Public Gaming International Magazine May June 2023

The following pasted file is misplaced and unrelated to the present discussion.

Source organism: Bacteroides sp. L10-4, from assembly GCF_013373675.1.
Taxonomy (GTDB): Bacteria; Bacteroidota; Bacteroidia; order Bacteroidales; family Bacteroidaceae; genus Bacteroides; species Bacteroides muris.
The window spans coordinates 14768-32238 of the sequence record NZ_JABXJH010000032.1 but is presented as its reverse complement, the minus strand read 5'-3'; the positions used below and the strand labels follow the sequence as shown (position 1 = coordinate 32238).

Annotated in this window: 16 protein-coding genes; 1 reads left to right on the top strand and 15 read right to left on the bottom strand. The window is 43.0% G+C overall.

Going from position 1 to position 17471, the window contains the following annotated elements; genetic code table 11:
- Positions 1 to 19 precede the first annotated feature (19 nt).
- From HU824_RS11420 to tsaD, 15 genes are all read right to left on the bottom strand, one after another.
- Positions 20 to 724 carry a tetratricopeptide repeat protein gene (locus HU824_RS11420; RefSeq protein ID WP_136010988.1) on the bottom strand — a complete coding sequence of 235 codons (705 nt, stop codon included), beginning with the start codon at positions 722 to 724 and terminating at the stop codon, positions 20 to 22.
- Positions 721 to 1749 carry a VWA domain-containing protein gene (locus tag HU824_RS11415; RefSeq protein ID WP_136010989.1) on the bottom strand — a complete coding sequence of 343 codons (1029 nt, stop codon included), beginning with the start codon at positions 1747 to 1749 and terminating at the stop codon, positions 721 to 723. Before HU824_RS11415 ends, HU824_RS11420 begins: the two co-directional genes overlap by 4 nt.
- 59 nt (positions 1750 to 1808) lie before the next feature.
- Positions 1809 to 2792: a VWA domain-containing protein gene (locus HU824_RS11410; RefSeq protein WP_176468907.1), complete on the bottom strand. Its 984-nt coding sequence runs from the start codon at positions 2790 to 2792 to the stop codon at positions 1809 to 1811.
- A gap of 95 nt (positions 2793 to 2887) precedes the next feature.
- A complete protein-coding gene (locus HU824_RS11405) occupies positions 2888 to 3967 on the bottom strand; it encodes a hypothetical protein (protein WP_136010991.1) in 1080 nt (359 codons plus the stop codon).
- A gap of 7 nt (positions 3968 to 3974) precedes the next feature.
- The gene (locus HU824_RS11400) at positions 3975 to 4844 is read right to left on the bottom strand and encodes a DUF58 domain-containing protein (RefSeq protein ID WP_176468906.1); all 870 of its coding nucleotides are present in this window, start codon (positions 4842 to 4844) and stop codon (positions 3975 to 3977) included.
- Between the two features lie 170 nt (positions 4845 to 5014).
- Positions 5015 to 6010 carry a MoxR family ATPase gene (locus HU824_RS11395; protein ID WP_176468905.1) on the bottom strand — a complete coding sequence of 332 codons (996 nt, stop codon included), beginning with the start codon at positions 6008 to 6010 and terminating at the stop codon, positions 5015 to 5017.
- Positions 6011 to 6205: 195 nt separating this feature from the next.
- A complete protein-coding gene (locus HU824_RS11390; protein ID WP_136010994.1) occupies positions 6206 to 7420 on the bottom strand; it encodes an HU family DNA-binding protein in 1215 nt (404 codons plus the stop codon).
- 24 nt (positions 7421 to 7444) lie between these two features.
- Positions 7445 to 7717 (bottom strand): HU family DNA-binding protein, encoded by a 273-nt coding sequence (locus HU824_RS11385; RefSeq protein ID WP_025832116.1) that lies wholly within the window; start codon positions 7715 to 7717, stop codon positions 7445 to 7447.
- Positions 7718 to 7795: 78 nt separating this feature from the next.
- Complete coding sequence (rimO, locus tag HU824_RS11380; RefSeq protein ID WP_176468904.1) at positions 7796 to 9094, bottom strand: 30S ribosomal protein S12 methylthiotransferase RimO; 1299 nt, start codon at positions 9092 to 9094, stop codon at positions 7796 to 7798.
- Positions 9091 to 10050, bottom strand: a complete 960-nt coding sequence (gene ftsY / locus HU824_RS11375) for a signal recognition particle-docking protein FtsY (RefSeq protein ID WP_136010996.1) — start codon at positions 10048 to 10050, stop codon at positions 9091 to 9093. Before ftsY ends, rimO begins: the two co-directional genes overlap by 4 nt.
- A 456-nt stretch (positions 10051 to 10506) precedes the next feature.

50 PUBLIC GAMING INTERNATIONAL • MAY/JUNE 2023 In recent years, two big challenges have permanently occupied the agenda of both policy makers and the larger society: the fast growing and changing digital environment and the future of our climate. While these issues a ect everyone in di erent ways, and the response by governments vary around the world, we need to prepare for the impacts that the ambitious approach and actions of the European Union. e a ects will vary across economic sectors. Our focus will be the impact that the EU digital and climate agenda is likely to have on the lottery sector in Europe. For many years, the EU’s legal framework for the digital economy centered around the protection of personal data. en in 2020, the European Commission released its core policy designed to shape Europe’s digital future. Since then, the EU's digital strategy is designed to: promote the responsible use of data (personal and industrial), invest in digital skills for all Europeans, protect people from cyber threats (hacking, ransomware, identity theft), and ensure that Arti cial Intelligence is developed in ways that respect people’s rights, earns their trust (avoiding dark patterns), and minimizes unintended consequences. e Digital Services Act (DSA), a key center-piece of legislation, will impact all varieties of online services including the online gambling business as it provides amongst others for measures to counter illegal goods, services or content online, such as a mechanism for users to ag such content and for platforms to cooperate with “trusted aggers”. A second key center-piece of legislation, the Digital Market Act (DMA), requires Big Tech, the so-called Gate Keepers, to respect a new legal framework that guarantees the development of a stronger innovative environment for start-ups and new tech solutions. e DMA focuses on the competitive environment and the potential exclusionary or ant-competitive practices of the very large online platforms and very large online search engines. At the end of April, the European Commission published the list of global companies expected to respond to the de nitions and requirements of the DMA. e EU digital policy is addressing substantially more questions as well. More than 15 new regulations have been adopted addressing a wide variety of issues. including the Platform Regulation, the Chip Act , the Data Governance Act, the Data act, the Geo-blocking act , the AI Act and the Cyber Security act, to name only a few. Suppliers of digital connected devices shall also be obliged to design “cyber-safe” hard and software. Data governance and usage, including machine generated data and the use of AI, become subject to a more transparent and risk-based legal structure. On the other side of the spectrum, we nd the European ambitious GREEN DEAL translated into a comprehensive “FIT FOR 55” policy approach. Various environmental and climate policy documents and regulations are designed to implement amongst others the Paris Agreement and reduce the emission of GHG. ose policies are combined with the new ESGs and, even more recently, the Corporate Sustainability Responsibility Directive and Corporate Sustainability Due Diligence rules. By the summer of 2023, the European Commission will have adopted various implementing rules, the so-called 'European Sustainability Reporting Standards' or ESRS based upon the drafts suggested by European Financial Reporting Advisory Group (EFRAG). e implementation of ESRS standards will represent a massive investment – not only for companies, but also for universities and auditors. All those new rules and measures will impact the lottery sector in a serious manner. Lotteries may need to review their procurement processes to bring on board the new cybersecurity rules, design policies for managing their player data, do better research on identifying and preventing addiction, and clarify the methods of accessing third-party data. e ght against illegal operators can also be enhanced through the various tools and procedures made available through the new digital regulations. e process of complying with these new EU sustainability rules will oblige larger lotteries to implement the new ESG/CSRD rules and enlarge the scope of the existing CSR rules and certi cation procedures. By Philippe Vlaemminck Managing partner of VLAEMMINCK.Law, Brussels Lotteries mobilize with their stakeholders to be part of the solution: Digitization and Climate Change Continued on page 49